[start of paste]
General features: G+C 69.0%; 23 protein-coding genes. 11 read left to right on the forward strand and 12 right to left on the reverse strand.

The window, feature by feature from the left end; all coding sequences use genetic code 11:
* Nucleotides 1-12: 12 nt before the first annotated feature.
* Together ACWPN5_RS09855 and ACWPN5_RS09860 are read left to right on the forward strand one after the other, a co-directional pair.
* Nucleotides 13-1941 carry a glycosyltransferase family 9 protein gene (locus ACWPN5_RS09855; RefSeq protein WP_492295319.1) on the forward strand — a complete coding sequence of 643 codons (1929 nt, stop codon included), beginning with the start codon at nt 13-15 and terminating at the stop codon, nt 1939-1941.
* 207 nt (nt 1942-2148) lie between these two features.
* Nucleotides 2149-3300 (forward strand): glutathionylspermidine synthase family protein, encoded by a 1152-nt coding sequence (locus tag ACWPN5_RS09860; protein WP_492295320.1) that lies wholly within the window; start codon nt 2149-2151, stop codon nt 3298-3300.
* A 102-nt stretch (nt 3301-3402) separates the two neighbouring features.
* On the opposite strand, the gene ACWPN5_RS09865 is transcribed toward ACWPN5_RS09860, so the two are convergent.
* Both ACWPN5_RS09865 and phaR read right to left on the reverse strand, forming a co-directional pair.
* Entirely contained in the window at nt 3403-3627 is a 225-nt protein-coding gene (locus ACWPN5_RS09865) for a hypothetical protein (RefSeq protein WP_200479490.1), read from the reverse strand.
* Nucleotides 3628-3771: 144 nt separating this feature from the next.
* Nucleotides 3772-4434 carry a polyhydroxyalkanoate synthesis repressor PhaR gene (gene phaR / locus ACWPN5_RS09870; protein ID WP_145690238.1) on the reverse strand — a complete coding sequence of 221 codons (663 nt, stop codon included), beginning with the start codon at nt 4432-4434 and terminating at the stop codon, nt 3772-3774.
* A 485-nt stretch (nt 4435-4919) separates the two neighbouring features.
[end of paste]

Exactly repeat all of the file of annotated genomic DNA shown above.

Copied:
General features: G+C 69.0%; 23 protein-coding genes. 11 read left to right on the forward strand and 12 right to left on the reverse strand.

The window, feature by feature from the left end; all coding sequences use genetic code 11:
* Nucleotides 1-12: 12 nt before the first annotated feature.
* Together ACWPN5_RS09855 and ACWPN5_RS09860 are read left to right on the forward strand one after the other, a co-directional pair.
* Nucleotides 13-1941 carry a glycosyltransferase family 9 protein gene (locus ACWPN5_RS09855; RefSeq protein WP_492295319.1) on the forward strand — a complete coding sequence of 643 codons (1929 nt, stop codon included), beginning with the start codon at nt 13-15 and terminating at the stop codon, nt 1939-1941.
* 207 nt (nt 1942-2148) lie between these two features.
* Nucleotides 2149-3300 (forward strand): glutathionylspermidine synthase family protein, encoded by a 1152-nt coding sequence (locus tag ACWPN5_RS09860; protein WP_492295320.1) that lies wholly within the window; start codon nt 2149-2151, stop codon nt 3298-3300.
* A 102-nt stretch (nt 3301-3402) separates the two neighbouring features.
* On the opposite strand, the gene ACWPN5_RS09865 is transcribed toward ACWPN5_RS09860, so the two are convergent.
* Both ACWPN5_RS09865 and phaR read right to left on the reverse strand, forming a co-directional pair.
* Entirely contained in the window at nt 3403-3627 is a 225-nt protein-coding gene (locus ACWPN5_RS09865) for a hypothetical protein (RefSeq protein WP_200479490.1), read from the reverse strand.
* Nucleotides 3628-3771: 144 nt separating this feature from the next.
* Nucleotides 3772-4434 carry a polyhydroxyalkanoate synthesis repressor PhaR gene (gene phaR / locus ACWPN5_RS09870; protein ID WP_145690238.1) on the reverse strand — a complete coding sequence of 221 codons (663 nt, stop codon included), beginning with the start codon at nt 4432-4434 and terminating at the stop codon, nt 3772-3774.
* A 485-nt stretch (nt 4435-4919) separates the two neighbouring features.